She seemed so confident that Merlin only hesitated a moment longer before pushing aside his doubts and scratching his signature on the dotted line. Somewhere in the back of his mind, a voice that sounded a lot like Will’s told him that this was definitely a very bad idea, but Merlin ignored it. Will wouldn’t know a bad idea if it bit him on the arse — the fact that he’d broken up with Merlin on fucking Valentine's Day was just another case in point. The manager took the completed form from him and scanned it briefly, then handed him a set of keys and a security card with a satisfied nod.
“Let me know if you have any problems, love,” she said, in a tone that meant he’d better not have any problems, if he knew what was good for him. She smiled, showing too many teeth, and Merlin smiled automatically back, a little alarmed but trying not to let on. “I’m in the office from 9 to 3pm most days. Name’s Vivian. The number’s on the fridge.”
“Thanks,” Merlin said weakly. A persistent prickle of unease had begun to radiate up his arm, spreading from the touch of the keys in his palm and crawling over his skin like ice. Probably it was only that the air conditioning was up too high, he reasoned, shivering. Old buildings like this one were prone to unexpected temperature changes. There was probably no need for him to worry.
The original Camelot Hotel had been built in traditional neoclassical style, with a succession of faux columns lining the exterior facade and a broad white arch marking the front entrance. Inside, the narrow rooms had been opened out into a series of modern, open-plan apartments, four to each floor, which could be accessed by means of the original stairwell or (more commonly, Merlin suspected) via a lift that required security clearance to access. From what Merlin had seen, the majority of the interior looked like something out of a Home and Garden magazine, which made what had happened to Apartment 7D all the more shocking when he stepped inside.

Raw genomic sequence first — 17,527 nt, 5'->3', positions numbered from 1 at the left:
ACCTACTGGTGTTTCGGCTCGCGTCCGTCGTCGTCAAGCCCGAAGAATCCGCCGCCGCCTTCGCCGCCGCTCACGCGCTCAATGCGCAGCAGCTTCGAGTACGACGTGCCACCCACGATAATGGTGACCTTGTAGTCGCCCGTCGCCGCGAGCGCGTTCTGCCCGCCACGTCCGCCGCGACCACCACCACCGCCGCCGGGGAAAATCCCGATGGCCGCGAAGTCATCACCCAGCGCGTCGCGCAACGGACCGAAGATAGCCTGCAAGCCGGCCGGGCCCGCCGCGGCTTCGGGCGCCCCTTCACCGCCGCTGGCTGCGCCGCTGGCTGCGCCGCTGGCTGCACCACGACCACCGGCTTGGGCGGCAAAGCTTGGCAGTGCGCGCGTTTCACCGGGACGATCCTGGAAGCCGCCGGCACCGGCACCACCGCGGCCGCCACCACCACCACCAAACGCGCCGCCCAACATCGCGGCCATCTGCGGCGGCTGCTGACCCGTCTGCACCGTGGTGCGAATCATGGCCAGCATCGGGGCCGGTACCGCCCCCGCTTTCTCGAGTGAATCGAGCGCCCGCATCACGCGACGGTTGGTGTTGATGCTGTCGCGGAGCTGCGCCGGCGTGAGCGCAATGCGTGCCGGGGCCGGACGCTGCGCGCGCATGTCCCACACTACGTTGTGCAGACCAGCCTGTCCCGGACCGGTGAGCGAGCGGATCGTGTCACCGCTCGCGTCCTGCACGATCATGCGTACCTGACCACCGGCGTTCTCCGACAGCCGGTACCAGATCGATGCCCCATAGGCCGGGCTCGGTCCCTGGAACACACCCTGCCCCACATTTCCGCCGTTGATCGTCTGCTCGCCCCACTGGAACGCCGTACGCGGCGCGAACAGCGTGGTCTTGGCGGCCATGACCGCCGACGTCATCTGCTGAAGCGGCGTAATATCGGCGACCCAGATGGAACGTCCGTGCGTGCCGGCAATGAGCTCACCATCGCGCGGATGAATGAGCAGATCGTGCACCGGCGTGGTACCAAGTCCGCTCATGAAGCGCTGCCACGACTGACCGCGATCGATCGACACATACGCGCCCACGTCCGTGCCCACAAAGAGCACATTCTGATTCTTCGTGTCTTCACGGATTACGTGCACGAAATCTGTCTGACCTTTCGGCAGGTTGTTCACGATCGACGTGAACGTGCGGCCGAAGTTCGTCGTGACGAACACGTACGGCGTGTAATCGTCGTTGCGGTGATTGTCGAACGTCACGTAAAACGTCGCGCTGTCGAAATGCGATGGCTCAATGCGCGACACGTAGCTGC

“Holy shit,” he breathed, pausing in the doorway to take in the devastation. The furniture in the living room had been entirely up-ended, a chair and rosewood coffee table lying smashed and broken against the far wall. The wallpaper had been torn down and was hanging in curling strips from one corner, while the sofa had several massive rents along the back, large, gaping slashes that almost looked as if they had been made by claws. An ominous dark stain spread across the carpeted floor, and Merlin felt a chill ripple along his arms. This was more than just a bit of drunken property damage: the whole flat had been systematically ripped apart. “What the hell happened here?”
He closed the door and locked it behind him, then picked his way gingerly through the debris to check the bedroom. In two steps, the chill had intensified, slithering urgently down his spine and across the back of his neck. Above the bed, scrawled in an unfamiliar hand, was a message, written in deep purple ink that was somehow worse than blood.
HELLO EMRYS, it said. I’VE BEEN WAITING.